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Mayor's Hope Journal

  • You Don’t Have to Go to College to be a Seoul Metropolitan Government Official
    [Mayor Park Won Soon’s Hope Journal 154]

  • Mayor's Hope Journal SMG 1260


    Now, a college diploma is not a necessary condition to be a Seoul Metropolitan Government official. Seoul Metropolitan Government has started taking steps to usher in an era when people can live happily regardless of their educational background. I think drastic improvement should be made on the current mindset of Koreans, i.e., judging others chiefly based on their educational background. One is likely to be underestimated if he/she does not have a college diploma even if he/she has abilities and skills. We at Seoul Metropolitan Government will strive to make a society where people are recognized and respected for their abilities and skills regardless of whether they have diplomas or not. As part of such efforts, we announced a measure for the promotion of employment of high school graduates on April 24.

    It is good to see that some changes were recently made to the long-kept tradition of favorable treatment of college graduates. Large companies and public institutions started opening their doors further to high school graduates when recruiting new employees. Seoul Metropolitan Government’s measure this time is part of efforts to solve problems associated with discrimination in terms of promotion and wages against those with lower educational background.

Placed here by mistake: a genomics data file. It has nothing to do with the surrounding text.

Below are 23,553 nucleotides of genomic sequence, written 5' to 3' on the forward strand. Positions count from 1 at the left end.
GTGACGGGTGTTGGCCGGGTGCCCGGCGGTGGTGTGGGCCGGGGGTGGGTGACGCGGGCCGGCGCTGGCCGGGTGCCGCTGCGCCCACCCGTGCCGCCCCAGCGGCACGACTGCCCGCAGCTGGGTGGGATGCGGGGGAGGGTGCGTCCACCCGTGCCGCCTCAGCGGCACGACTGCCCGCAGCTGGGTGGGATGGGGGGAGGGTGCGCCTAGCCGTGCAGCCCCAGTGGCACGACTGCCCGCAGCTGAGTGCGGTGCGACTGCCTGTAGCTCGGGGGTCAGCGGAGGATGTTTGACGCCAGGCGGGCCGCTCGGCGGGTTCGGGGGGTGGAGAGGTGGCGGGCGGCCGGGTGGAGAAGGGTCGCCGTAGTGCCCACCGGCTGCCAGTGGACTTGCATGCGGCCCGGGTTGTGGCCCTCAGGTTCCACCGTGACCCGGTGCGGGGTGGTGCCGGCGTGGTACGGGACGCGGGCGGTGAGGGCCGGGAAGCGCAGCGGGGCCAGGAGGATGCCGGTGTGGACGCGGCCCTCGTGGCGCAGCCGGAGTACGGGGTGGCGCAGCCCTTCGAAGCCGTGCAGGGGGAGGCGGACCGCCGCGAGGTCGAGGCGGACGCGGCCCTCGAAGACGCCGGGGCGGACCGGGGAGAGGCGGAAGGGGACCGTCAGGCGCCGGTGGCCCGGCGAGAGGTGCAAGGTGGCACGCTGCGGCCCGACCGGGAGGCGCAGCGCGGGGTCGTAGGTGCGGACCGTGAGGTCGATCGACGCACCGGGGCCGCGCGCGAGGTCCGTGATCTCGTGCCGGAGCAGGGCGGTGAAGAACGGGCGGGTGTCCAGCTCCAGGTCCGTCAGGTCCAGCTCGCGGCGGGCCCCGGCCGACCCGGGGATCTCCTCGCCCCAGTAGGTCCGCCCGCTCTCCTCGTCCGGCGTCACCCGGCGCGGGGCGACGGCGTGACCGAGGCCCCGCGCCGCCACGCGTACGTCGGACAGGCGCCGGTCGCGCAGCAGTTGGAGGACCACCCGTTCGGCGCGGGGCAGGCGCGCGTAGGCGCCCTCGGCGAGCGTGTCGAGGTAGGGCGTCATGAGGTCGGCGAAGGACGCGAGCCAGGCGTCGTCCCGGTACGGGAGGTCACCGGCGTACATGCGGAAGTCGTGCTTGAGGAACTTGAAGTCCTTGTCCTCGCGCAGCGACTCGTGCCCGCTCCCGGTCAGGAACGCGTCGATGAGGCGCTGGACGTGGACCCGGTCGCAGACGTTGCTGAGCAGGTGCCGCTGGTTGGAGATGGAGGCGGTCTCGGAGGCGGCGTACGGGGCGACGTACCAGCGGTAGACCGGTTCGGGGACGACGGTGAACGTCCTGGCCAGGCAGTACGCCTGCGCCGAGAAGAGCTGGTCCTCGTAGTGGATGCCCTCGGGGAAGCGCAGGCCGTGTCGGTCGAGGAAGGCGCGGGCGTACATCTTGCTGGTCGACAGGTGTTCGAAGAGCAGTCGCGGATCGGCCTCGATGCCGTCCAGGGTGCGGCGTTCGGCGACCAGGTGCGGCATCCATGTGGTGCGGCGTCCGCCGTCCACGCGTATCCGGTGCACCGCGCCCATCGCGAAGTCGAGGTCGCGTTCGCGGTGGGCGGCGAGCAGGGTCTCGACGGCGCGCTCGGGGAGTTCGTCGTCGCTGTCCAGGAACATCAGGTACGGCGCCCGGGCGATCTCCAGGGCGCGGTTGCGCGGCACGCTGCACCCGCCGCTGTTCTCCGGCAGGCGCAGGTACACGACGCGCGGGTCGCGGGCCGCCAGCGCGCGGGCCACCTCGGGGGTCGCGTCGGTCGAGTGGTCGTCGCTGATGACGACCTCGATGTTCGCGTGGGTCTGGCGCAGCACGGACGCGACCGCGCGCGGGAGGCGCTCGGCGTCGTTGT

We will do what we can to have the hiring of high school graduates adopted as a new trend in the employment market while exploring promising jobs for high school graduates. Seoul Metropolitan Government plans to help 1,800 graduates of special-purpose high schools (i.e., 15% of those wishing to have jobs) land jobs in the public sector and private businesses this year.

    ① First of all, Seoul Metropolitan Government will fill 10% of the job openings in the public sector (Seoul Metropolitan Government-invested or supported institutions and private institutions implementing Seoul Metropolitan Government-entrusted projects) with high school graduates. This year, the number will reach 260, including those in technical posts.

    ② Seoul Metropolitan Government will help private businesses hire 500 high school graduates as intern employees, paying subsidy of 12 million won a year per intern employee.

    ③ Other measures we will take to encourage high school graduates include selection of the top 100 businesses where employees wish to work, adoption of apprentice-type training of employees, provision of career consulting, employment training, and close cooperation with the employment support center at the office of education.

    ④ We will strive to foster an environment for open ability-centered employment. We will encourage our subsidiary institutions to adopt an environment for fair competition and set up guidelines to recruit high school graduates with good skills.

    ⑤ We will bolster startup education programs for high school graduates, helping them get rid of their fear of starting a business and accumulate experience steadily.
    We will cooperate with the office of education, Korea Federation of Small Businesses (KFSB), and Korea Chamber of Commerce and Industry (KCCI) in that regard, exploring promising jobs and job seekers with goods abilities and skills.

    Efforts such as these will lay the basis for the promotion of a consistent policy for high school graduates wishing to find jobs. Seoul Metropolitan Government will continue to lead others in efforts to establish a society where those with abilities are recognized and respected.